The complaint, brought by an adventure sports Web site called Quokka.com, which has a license to use the America's Cup trademark, sought damages against two men from New Zealand who had registered an Internet address using the well-known mark.
As part of the settlement, the men agreed to transfer the domain names back to America's Cup Properties. A statement released this afternoon said that the parties "will not in anyway state or imply that any money was part of the settlement."
U.S. District Judge Lowell Jensen had previously issued a temporary restraining order against the defendants along with a 21-page opinion explaining his decision, much of which dealt with the jurisdictional problem of holding a foreign defendant accountable for U.S. laws.
Jensen cited California's "long arm statute," which states that a defendant can be held liable under trademark infringement laws if doing business in the United States. He reasoned that because the two men, Arron John Brett and Justin Nicholas, had registered the domain in the United States, struck business relationships with U.S. companies, and were targeting American Internet users on their Web site, then a court in this country was the proper venue for the case.
An attorney for the defendants could not be reached for comment.
"This case extends the reach of the U.S. court system, in part because of the new cybersquatting law, but also because of some of the specific things that happened here," said Quokka attorney Adam Belsky of the San Francisco firm Gross & Belsky, which specializes in Internet litigation. Until recently, Belsky said it was difficult to initiate legal recourse over an Internet domain name dispute with offenders living in other countries.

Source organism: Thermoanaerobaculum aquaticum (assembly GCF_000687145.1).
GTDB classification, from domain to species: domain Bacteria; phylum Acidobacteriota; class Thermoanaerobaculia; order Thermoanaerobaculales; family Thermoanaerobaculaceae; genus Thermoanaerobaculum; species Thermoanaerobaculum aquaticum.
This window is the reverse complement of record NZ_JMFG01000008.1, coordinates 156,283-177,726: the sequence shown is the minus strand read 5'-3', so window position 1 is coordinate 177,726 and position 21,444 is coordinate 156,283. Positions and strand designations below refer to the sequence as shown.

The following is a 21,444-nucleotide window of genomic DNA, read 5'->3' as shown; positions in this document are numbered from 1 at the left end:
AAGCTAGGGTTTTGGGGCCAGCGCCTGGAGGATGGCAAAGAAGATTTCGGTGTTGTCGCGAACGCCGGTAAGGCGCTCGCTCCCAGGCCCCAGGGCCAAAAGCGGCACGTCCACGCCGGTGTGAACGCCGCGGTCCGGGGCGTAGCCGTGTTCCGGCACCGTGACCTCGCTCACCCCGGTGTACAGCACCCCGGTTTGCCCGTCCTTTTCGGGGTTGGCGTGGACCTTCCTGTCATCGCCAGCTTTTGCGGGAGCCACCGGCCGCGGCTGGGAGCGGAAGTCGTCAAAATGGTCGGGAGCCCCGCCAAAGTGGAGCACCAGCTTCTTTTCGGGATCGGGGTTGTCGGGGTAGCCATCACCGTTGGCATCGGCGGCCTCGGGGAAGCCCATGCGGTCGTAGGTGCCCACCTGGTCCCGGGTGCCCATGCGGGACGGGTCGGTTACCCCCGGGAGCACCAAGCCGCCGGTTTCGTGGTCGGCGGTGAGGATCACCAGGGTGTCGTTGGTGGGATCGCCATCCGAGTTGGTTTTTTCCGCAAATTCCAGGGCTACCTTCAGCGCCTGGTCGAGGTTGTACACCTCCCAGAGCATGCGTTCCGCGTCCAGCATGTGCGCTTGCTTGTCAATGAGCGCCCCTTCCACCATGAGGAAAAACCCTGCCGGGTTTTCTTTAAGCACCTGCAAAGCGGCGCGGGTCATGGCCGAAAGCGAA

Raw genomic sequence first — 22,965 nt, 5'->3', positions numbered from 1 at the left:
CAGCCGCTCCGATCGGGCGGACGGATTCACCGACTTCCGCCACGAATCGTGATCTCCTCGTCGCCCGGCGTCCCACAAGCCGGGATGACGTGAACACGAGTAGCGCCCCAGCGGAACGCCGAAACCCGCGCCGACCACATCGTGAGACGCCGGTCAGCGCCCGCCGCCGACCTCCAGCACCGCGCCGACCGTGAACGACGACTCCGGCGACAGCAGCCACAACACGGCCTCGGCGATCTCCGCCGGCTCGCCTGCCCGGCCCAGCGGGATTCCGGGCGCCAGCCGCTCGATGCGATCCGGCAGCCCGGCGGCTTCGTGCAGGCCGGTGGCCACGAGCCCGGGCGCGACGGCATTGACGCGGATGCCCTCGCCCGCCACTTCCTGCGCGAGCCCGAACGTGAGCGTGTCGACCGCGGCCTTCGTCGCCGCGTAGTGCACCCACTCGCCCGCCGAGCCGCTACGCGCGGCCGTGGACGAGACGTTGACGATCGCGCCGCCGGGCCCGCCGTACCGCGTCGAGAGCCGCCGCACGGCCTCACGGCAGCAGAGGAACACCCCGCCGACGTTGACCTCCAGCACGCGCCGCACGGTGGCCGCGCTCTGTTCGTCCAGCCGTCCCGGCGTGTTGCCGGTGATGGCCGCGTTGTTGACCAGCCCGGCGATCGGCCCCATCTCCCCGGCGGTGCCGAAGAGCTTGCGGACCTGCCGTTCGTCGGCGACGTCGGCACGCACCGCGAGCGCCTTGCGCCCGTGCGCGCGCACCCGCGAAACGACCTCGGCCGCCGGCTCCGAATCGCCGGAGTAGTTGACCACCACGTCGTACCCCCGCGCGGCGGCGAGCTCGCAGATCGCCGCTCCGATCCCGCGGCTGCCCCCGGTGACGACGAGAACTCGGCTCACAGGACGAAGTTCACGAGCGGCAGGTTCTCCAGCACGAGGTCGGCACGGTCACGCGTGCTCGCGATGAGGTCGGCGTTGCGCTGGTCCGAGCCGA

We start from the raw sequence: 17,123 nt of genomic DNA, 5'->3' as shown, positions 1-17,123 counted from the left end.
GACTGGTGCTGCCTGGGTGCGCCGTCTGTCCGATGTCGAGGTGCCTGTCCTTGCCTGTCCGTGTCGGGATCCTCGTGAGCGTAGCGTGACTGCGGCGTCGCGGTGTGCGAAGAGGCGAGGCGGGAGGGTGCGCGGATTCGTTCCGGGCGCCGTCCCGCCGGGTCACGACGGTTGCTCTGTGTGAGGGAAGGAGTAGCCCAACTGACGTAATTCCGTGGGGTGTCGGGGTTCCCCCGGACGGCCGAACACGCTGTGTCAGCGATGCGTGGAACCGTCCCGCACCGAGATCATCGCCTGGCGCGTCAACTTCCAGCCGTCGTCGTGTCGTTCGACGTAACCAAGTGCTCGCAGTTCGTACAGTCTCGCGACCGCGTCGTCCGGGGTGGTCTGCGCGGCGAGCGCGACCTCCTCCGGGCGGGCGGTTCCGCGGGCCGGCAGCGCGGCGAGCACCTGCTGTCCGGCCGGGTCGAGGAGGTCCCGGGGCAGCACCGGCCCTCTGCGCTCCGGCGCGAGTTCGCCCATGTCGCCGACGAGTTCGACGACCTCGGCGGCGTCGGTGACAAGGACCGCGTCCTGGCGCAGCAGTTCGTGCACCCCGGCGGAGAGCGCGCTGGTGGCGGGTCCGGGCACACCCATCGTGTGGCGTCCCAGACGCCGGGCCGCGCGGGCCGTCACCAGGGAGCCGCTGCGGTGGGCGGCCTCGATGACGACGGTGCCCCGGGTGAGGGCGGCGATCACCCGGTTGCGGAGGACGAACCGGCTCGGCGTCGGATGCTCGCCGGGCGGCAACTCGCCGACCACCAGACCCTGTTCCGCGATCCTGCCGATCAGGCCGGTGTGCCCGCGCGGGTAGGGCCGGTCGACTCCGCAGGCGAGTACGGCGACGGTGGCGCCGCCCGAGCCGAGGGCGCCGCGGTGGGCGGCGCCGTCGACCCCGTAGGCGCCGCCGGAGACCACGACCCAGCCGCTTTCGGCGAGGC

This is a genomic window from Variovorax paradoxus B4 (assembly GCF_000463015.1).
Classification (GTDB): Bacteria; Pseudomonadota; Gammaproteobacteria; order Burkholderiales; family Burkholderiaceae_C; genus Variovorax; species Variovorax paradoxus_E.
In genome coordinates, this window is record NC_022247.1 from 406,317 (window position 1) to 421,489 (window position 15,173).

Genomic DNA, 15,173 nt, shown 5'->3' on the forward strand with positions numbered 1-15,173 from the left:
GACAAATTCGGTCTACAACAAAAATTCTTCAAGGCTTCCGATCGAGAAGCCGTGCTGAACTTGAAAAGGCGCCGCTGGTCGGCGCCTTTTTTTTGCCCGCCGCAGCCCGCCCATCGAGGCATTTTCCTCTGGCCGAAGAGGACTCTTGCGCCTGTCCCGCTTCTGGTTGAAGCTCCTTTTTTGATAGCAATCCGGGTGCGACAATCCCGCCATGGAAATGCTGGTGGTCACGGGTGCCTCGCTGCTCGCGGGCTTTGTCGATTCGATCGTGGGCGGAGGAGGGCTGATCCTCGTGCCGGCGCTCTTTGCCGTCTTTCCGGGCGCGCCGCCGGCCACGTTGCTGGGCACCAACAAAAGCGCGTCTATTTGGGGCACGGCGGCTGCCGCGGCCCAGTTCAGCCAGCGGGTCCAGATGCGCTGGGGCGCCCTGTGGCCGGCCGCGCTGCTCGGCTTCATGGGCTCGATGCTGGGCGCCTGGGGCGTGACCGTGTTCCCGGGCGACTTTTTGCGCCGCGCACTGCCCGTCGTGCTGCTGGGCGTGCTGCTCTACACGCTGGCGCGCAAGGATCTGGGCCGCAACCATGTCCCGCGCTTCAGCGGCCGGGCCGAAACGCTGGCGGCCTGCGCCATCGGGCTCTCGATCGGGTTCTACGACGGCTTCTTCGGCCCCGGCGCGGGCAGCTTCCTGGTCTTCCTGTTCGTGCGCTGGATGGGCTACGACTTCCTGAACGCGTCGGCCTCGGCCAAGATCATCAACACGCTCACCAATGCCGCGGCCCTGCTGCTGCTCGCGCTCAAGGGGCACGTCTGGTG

Quokka filed the action Nov. 29, the same day President Clinton signed the Anti-Cybersquatting Consumer Protection Act. The law was designed to protect businesses from those who register company trademarks as Internet addresses in "bad faith" and later try to sell them for profit.
Barely three weeks old, the law has already been put to use, with a number of organizations filing claims seeking relief under the statute.
Yesterday, a coalition of national sports league members sued a Canadian Web operator in a New York federal court under the new law accusing him of unlawfully selling email addresses with the names of professional sports team.
The National Football League a week earlier charged that a Clearlake Park, Calif., Web site operator used the NFL brand to lure Internet users to three gambling sites--NFLtoday.com, NFLtoday.net and NFLtoday.org--that have no affiliation with the league.
Despite this recent flurry of lawsuit filings, a judge has not yet had the opportunity to rule on the new law.
America's Cup first learned of the defendants' Web site when one of the men sent an email to the sailing club's headquarters alerting them of the possibility to make big bucks using the address they had acquired.
America's Cup had established Web sites for the sailing race but had registered them in New Zealand; they therefore carried the ".nz" extension in their addresses. The defendants registered similar domain names with Network Solutions using the more common ".com."
When America's Cup Properties and Quokka demanded that that the cup domain name be relinquished, the two defendants filed a lawsuit in New Zealand.
In the meantime, Quokka sued in the U.S. First District Court in Oakland, Calif. The New Zealand case was eventually dismissed, lawyers involved in the matter said.
"It was a touch-and-go case that had a lot of trans-border questions," Belsky said.